What academia fails to accomplish is teaching and engraining in its students heads the ‘WHY’ part of the recipe, not just the ‘How’. Learning the ‘WHY’ behind a concept provides us with a larger frame of understanding rather than just surface level information. This articulates the important difference between information and knowledge. (information = theory whereas knowledge = application) When we know why something exists we can better apply said concept to real world settings and or make suitable adjustments when things go array. The ‘WHY’ piece also addresses creativity. When we’re confronted with an issue or challenge in the working world there’s no professor or recipe to help keep us on track. No directions that say ‘substitute this for that if this happens’. One has to be able to draw on their creative juices AND theory to come up with possible solutions.
Why do recent grads struggle with applying their education in the workplace?
My humble opinion falls on two primary contributors:
Don’t worry employers. Fret not new grads, we can fix this challenge so that everyone comes out on top.
How can we change this to help our new grads?
What’s the mythical trait that allows people to be exceptional leaders? Don’t worry, it’s not as elusive as a unicorn or a four leaf clover. It’s something we all have to varying degrees, yet few understand it or have put time into developing it. Ever heard someone say, “she’s a great leader, she must have been born that way.” When we see or speak of leaders that have made an impact, that intangible piece we’re referring to actually has a name. In today's world in order for you to ‘unlock’ your leadership potential, or improve your leadership ability for that matter, the single best thing you can focus on developing is your Emotional Intelligence (EI). Emotional Intelligence is being self aware of your emotions, understanding them, and knowing how they affect those around you. This includes being able to see the emotions of others and what impacts they have on the individual and those around them.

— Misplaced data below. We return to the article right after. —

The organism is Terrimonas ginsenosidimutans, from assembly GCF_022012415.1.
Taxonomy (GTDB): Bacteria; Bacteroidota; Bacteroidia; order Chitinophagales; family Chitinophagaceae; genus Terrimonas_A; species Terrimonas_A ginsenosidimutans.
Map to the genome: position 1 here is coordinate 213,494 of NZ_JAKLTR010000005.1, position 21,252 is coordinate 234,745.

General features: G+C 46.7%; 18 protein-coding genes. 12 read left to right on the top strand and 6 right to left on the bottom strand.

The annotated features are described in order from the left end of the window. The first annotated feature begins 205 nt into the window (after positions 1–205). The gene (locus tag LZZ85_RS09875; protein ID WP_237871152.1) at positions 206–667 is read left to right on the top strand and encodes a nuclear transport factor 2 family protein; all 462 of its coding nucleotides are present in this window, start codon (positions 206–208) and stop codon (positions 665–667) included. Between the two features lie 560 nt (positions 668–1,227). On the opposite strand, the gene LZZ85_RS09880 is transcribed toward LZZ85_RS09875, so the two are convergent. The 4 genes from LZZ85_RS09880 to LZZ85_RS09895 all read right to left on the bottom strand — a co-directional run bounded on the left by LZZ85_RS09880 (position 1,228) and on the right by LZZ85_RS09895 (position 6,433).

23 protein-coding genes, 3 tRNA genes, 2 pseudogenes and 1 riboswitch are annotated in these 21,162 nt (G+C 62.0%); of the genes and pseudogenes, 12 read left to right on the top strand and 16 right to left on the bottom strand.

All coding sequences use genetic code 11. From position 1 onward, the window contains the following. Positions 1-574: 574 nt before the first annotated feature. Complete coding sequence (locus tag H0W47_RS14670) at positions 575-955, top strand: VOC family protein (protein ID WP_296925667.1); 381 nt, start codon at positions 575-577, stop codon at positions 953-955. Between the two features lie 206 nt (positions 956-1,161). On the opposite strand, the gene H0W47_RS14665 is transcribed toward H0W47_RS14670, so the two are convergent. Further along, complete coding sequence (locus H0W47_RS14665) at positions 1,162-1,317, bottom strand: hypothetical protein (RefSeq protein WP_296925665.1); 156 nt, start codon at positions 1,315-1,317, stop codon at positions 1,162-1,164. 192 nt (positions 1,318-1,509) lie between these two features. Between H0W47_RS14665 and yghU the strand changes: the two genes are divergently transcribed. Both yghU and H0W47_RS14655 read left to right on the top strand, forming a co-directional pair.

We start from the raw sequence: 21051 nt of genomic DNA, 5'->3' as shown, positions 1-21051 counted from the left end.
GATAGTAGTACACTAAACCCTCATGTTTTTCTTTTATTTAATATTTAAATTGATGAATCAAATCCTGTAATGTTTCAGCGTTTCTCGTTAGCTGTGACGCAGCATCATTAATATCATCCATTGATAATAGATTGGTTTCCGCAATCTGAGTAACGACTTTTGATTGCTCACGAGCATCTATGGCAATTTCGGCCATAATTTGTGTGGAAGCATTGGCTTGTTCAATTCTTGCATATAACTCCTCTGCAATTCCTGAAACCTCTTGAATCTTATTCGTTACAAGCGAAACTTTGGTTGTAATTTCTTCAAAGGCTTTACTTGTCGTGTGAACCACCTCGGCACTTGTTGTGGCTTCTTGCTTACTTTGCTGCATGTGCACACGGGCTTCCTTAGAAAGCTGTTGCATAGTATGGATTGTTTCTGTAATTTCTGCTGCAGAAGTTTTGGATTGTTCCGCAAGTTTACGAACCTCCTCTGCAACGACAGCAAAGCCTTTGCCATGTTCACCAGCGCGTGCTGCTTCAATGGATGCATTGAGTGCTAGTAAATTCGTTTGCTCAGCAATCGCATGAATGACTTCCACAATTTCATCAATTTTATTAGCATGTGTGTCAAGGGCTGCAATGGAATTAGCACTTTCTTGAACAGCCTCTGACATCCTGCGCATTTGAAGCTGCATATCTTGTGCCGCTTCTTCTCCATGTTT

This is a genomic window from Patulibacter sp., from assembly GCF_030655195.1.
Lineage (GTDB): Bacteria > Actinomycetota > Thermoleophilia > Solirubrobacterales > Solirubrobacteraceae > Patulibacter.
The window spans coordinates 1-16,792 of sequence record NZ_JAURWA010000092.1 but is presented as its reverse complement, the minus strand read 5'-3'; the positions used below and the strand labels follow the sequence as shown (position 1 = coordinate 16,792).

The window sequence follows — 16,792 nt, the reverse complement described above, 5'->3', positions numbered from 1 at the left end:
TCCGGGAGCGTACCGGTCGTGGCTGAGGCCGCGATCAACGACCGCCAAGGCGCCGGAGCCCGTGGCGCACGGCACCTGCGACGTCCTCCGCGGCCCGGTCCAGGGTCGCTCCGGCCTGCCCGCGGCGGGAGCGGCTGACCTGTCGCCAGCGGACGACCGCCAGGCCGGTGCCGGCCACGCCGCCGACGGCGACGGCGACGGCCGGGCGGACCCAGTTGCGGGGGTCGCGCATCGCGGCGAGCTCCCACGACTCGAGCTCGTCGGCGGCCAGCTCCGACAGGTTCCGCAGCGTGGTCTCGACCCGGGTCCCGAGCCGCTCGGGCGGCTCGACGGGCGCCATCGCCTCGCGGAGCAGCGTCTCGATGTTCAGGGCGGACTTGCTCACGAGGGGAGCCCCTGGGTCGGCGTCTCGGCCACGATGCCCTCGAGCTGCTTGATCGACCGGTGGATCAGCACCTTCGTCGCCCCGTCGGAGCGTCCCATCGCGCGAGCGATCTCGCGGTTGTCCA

EI isn’t the new kid on the block. Daniel Goleman first brought the term to light in the mid 90’s and applied it to business via a Harvard Business Review article in ’98. Since then it’s been talked about and studied like wild fire with plenty of studies concluded and replicated all pointing to the same results. What these studies tell us is those who have a higher than average EI index outperform their counterparts in leadership roles in almost all aspects than those who don’t have EI or very little of it.
I recently watched a video online which gave one of the best definitions and breakdowns of EI I’ve seen in recent memory. James Mankelow, CEO of Mindtools, shares this easy to follow breakdown of what makes up Emotional Intelligence:
DDI recently did their annual Global Leadership Forecast survey where they spoke with 15,000+ executives amongst 2,000+ companies. The 60 page report is chalk full of data, most of which points towards one central theme – there is a lack of confidence amongst existing leaders on who is going to take the torch for the next leg of the race. In fact, the executives that were surveyed in DDI’s report cited that 48% of the workforce doesn’t meet a ‘high-potential’ status, which would be necessary for leadership roles.
If that isn’t enough of a reason to spend time improving your EI take a look at what Deloitte published via their Business Confidence Survey: the majority of executives (52% in current roles and 59% in transition) identified one of the most troubling business issues they are faced with is that their direct reports don’t have the skills to take on elevated leadership roles.
However you want to cut it up there seems to be a gap between leadership opportunity and the ambition of the larger workforce to seize it. Sure you could blame all sorts of other factors for why that is but at the end of the day it seems as though people aren't stepping up like they used too. I like to fancy myself as an optimist, so choose to look at it this way – if we all have the ability to control our destiny (which I believe we do) and there’s now proof behind what can get us there (developing our EI), then it’s a matter of elbow grease and time before we arrive at our destination.
Leadership is an art form, the more you understand yourself and your EI, the better chances you’ll have at climbing the ladder to your golden perch while also helping those around and under you do the same.
About the Author
Serving over a decade in the technical services industry in Orange County, CA, Travis Smith has developed a talent for assessing technical talent and overseeing technical projects. His other areas of specialty include: leadership development, business development, resource planning and creative solutioning.